Flower constancy and efficiency of nectar foraging by the red-tailed bumblebee Bombus Lapidarius (Hymenoptera: Apidae).

Roscoe, A. and Irvin, S. (2010) Flower constancy and efficiency of nectar foraging by the red-tailed bumblebee Bombus Lapidarius (Hymenoptera: Apidae). The British Journal of Entomology and Natural History, 23. pp. 161-166.

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Abstract

The foraging behaviour of Bombus lapidarius (L.) was studied over a five week period during June and July 2005. The main aim was to determine whether the efficiency of nectar collection by B. lapidarius was influenced by levels of flower constancy. Two plots were monitored around the Writtle College estate: the first, a homogeneous control plot of blue-flowered cornflower Centaurea cyanus and the second a mixed flower plot comprising corncockle, corn marigold, corn chamomile, common poppy and 25% C. cyanus. Flower constancy to C. cyanus (the number of successive visits made to individual plants of this species) was recorded at 100%, both in the mixed plot and control plot. The reasons for the unexpected high fidelity to cornflower in the presence of other potentially attractive flower species are discussed. The efficiency of nectar collection (the percent of time spent on flowerheads ingesting nectar) was approximately 9% lower in the mixed plot primarily as a result of the need to forage over greater distances between flowerheads containing nectar sources. It is suggested that whilst individual worker efficiency in the collection of nectar is desirable, colonies may accept a degree of inefficiency as a trade-off against the ability of the colony as a whole to exploit the wider landscape and all potential sources of nectar.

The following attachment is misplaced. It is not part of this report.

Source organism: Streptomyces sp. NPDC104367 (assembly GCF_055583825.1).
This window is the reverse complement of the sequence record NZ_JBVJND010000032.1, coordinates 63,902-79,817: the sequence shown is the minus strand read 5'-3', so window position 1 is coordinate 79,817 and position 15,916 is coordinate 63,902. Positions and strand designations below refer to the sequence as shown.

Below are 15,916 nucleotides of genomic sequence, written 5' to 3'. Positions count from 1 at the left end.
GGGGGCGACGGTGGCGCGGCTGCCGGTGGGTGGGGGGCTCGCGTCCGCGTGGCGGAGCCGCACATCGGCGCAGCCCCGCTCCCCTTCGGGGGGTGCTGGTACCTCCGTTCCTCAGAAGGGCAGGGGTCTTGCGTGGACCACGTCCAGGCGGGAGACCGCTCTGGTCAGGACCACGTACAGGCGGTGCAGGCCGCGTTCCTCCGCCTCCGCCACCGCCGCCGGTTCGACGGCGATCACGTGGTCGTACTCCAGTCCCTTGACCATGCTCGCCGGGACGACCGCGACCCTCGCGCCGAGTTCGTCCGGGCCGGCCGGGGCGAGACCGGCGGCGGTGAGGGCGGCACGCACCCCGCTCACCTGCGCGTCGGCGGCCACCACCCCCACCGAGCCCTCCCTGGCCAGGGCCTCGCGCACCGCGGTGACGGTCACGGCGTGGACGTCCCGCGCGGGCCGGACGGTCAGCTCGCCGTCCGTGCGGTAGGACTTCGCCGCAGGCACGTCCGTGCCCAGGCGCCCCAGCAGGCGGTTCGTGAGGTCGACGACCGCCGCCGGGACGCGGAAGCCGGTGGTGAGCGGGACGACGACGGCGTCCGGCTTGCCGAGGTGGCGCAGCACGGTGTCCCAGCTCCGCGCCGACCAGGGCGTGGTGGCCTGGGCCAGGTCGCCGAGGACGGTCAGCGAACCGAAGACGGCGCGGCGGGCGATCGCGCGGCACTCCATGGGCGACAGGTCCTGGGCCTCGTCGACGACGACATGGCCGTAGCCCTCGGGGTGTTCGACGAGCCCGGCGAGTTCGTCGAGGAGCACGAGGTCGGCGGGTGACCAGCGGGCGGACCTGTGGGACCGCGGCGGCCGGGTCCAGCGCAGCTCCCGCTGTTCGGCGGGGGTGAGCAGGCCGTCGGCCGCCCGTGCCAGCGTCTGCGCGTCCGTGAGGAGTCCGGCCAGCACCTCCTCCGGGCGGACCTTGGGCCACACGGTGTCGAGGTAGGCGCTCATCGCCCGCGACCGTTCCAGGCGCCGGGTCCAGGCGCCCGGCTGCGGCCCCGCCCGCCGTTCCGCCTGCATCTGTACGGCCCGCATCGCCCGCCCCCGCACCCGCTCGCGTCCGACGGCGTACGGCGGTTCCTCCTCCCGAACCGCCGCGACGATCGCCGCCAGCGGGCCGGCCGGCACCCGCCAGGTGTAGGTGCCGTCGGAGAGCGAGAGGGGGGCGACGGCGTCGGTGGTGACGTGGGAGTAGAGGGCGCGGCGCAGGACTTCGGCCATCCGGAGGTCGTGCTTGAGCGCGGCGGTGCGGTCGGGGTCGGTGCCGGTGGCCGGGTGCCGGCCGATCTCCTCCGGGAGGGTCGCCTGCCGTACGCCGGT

Item Type: Article
Divisions: Crop and Environment Sciences
Depositing User: Mr Darren Roberts
Date Deposited: 07 Nov 2018 14:37
Last Modified: 02 Jan 2020 16:14
URI: http://hau.repository.guildhe.ac.uk/id/eprint/16825

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